Inclusionary housing policy is an optimum tool for affirmatively furthering fair housing and assists in overcoming neighborhood opposition because the local land use law requires that a certain percentage of the housing within a particular geography is affordable. In other words, the not in my backyard argument fails because the law requires affordable housing in that backyard. For those jurisdictions without housing element comprehensive planning requirements, an inclusionary housing ordinance provides local elected officials and affordable housing advocates a clear public interest directive to weigh against neighborhood opposition. In that balance, the proponents of preservation or development of affordable housing should be able to overcome the opposition.
For More Information
The following is a bibliography of property value studies based on statistical and empirical analysis and covering hundreds of case studies from throughout the nation. Virtually without exception, affordable housing developments have been found to have no effect on neighboring market rate property values, and in some instances have increased the value of neighboring property. Local government elected officials and their staff can use these studies as evidence to counteract homeowner fears about loss of property value.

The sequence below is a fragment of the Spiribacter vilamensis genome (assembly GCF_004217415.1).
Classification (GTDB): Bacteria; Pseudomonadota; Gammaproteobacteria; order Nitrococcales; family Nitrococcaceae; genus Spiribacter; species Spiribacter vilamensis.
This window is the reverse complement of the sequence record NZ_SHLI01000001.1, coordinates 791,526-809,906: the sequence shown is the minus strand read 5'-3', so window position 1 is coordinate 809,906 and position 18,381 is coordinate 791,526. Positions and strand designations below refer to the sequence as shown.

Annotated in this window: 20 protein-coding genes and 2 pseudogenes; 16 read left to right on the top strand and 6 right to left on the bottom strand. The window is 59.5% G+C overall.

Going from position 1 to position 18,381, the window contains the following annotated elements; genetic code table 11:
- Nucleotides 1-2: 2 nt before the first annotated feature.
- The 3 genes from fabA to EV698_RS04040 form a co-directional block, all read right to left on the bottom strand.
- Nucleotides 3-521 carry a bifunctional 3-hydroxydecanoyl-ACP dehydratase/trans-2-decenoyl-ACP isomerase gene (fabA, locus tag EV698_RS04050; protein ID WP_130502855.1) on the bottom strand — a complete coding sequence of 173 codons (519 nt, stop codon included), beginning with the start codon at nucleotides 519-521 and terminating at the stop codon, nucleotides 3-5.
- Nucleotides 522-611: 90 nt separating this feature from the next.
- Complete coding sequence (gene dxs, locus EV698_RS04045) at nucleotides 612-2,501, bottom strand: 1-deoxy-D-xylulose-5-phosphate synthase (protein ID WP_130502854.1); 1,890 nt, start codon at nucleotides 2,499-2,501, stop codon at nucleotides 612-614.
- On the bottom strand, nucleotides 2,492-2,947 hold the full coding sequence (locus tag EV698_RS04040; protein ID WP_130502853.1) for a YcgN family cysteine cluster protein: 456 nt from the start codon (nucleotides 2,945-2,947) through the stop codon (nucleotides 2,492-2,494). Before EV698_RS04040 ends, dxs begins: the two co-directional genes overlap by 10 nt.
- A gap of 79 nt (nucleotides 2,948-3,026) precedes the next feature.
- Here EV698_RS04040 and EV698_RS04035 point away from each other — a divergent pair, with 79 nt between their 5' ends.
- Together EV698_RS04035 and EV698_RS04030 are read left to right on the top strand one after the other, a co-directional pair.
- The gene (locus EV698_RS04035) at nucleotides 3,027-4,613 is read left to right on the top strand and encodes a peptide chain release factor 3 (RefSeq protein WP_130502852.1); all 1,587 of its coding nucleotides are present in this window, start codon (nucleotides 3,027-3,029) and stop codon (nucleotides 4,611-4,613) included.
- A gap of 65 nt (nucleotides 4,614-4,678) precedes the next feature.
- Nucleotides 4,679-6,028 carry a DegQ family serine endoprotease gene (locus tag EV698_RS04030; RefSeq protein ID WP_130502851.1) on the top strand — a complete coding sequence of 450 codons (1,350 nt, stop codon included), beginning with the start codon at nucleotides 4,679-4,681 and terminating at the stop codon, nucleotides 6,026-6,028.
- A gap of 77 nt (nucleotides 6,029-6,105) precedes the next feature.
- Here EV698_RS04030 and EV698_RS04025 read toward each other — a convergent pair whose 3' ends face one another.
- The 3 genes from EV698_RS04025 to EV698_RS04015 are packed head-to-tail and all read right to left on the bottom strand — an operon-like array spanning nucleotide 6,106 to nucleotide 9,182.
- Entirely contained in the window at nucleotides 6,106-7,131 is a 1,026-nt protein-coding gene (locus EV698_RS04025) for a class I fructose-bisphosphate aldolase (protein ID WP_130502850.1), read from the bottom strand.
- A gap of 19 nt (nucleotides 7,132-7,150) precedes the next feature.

- El Nasser, Haya Most Back Affordable Housing New Door. USA Today, (May 2004).
- Ellen, Ingrid Gould, Michael H. Schill, Amy Ellen Schwartz, and Loan Voicu. Does Federally Subsidized Rental Housing Depress Neighborhood Property Values?, NYU Law and Economics Research Paper No. 05-04, New York City, (2005).
- Harkinson, Joshua. NIMBY Notebook: Habitat for Hypocrisy. Mother Jones, San Fransisco, California, (July 2007).
- Housing Alliance of Pennsylvania. Addressing Community Opposition to Affordable Housing Development: A Fair Housing Toolkit. Housing Alliance of Pennsylvania, Glenside, Pennsylvania, (January 2004).
- Housing Policy.org Online Guide to State and Local Housing Policy. Getting Started: Learn About Affordable Housing-Whether You are New or Just Need a Refresher. Center for Housing Policy, Washington, D.C., (December 2008).
- HUDUser. Why Not in Our Community?: Removing Barriers to Affordable Housing. Department of Housing and Urban Development, Washington, D.C., (February 2005).
- Pratt, Sara and Michael Allen. Addressing Community Opposition to Affordable Housing Development: A Fair Housing Toolkit. Housing Alliance of Pennsylvania, Glenside, Pennsylvania, (2004).